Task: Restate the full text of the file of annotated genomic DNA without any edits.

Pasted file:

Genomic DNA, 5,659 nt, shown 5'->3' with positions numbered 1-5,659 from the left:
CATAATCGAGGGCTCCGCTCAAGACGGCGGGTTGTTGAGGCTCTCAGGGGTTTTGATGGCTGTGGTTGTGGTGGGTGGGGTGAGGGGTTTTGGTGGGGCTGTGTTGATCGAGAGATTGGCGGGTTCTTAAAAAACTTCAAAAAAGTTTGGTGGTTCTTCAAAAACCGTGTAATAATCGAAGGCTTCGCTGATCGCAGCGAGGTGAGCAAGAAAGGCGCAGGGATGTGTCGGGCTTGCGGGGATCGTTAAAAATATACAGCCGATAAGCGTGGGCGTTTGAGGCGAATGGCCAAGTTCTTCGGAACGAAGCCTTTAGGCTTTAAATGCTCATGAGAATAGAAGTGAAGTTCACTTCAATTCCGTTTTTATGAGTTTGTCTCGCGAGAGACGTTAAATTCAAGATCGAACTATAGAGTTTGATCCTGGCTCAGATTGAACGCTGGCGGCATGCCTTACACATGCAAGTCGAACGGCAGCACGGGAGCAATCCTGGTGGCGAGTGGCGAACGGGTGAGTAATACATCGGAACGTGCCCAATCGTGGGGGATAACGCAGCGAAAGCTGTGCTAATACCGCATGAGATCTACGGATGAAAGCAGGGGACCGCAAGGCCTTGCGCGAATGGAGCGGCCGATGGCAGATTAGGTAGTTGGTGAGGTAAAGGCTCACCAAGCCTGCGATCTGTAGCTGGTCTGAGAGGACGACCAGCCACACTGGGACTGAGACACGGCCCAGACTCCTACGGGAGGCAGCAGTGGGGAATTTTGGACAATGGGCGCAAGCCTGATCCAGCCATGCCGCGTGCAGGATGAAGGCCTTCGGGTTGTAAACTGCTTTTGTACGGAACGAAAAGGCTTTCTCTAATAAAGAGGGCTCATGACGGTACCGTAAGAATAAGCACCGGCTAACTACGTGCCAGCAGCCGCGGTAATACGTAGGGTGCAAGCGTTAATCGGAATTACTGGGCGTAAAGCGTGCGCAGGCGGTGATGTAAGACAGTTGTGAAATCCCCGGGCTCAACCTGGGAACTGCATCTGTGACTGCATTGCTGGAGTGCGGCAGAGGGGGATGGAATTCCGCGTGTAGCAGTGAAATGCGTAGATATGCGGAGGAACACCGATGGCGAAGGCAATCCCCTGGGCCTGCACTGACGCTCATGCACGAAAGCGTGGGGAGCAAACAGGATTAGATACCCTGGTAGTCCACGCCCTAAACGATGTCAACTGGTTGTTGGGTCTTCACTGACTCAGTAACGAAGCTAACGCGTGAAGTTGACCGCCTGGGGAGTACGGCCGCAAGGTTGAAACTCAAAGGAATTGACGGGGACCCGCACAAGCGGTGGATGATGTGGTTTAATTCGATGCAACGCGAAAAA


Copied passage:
Genomic DNA, 5,659 nt, shown 5'->3' with positions numbered 1-5,659 from the left:
CATAATCGAGGGCTCCGCTCAAGACGGCGGGTTGTTGAGGCTCTCAGGGGTTTTGATGGCTGTGGTTGTGGTGGGTGGGGTGAGGGGTTTTGGTGGGGCTGTGTTGATCGAGAGATTGGCGGGTTCTTAAAAAACTTCAAAAAAGTTTGGTGGTTCTTCAAAAACCGTGTAATAATCGAAGGCTTCGCTGATCGCAGCGAGGTGAGCAAGAAAGGCGCAGGGATGTGTCGGGCTTGCGGGGATCGTTAAAAATATACAGCCGATAAGCGTGGGCGTTTGAGGCGAATGGCCAAGTTCTTCGGAACGAAGCCTTTAGGCTTTAAATGCTCATGAGAATAGAAGTGAAGTTCACTTCAATTCCGTTTTTATGAGTTTGTCTCGCGAGAGACGTTAAATTCAAGATCGAACTATAGAGTTTGATCCTGGCTCAGATTGAACGCTGGCGGCATGCCTTACACATGCAAGTCGAACGGCAGCACGGGAGCAATCCTGGTGGCGAGTGGCGAACGGGTGAGTAATACATCGGAACGTGCCCAATCGTGGGGGATAACGCAGCGAAAGCTGTGCTAATACCGCATGAGATCTACGGATGAAAGCAGGGGACCGCAAGGCCTTGCGCGAATGGAGCGGCCGATGGCAGATTAGGTAGTTGGTGAGGTAAAGGCTCACCAAGCCTGCGATCTGTAGCTGGTCTGAGAGGACGACCAGCCACACTGGGACTGAGACACGGCCCAGACTCCTACGGGAGGCAGCAGTGGGGAATTTTGGACAATGGGCGCAAGCCTGATCCAGCCATGCCGCGTGCAGGATGAAGGCCTTCGGGTTGTAAACTGCTTTTGTACGGAACGAAAAGGCTTTCTCTAATAAAGAGGGCTCATGACGGTACCGTAAGAATAAGCACCGGCTAACTACGTGCCAGCAGCCGCGGTAATACGTAGGGTGCAAGCGTTAATCGGAATTACTGGGCGTAAAGCGTGCGCAGGCGGTGATGTAAGACAGTTGTGAAATCCCCGGGCTCAACCTGGGAACTGCATCTGTGACTGCATTGCTGGAGTGCGGCAGAGGGGGATGGAATTCCGCGTGTAGCAGTGAAATGCGTAGATATGCGGAGGAACACCGATGGCGAAGGCAATCCCCTGGGCCTGCACTGACGCTCATGCACGAAAGCGTGGGGAGCAAACAGGATTAGATACCCTGGTAGTCCACGCCCTAAACGATGTCAACTGGTTGTTGGGTCTTCACTGACTCAGTAACGAAGCTAACGCGTGAAGTTGACCGCCTGGGGAGTACGGCCGCAAGGTTGAAACTCAAAGGAATTGACGGGGACCCGCACAAGCGGTGGATGATGTGGTTTAATTCGATGCAACGCGAAAAA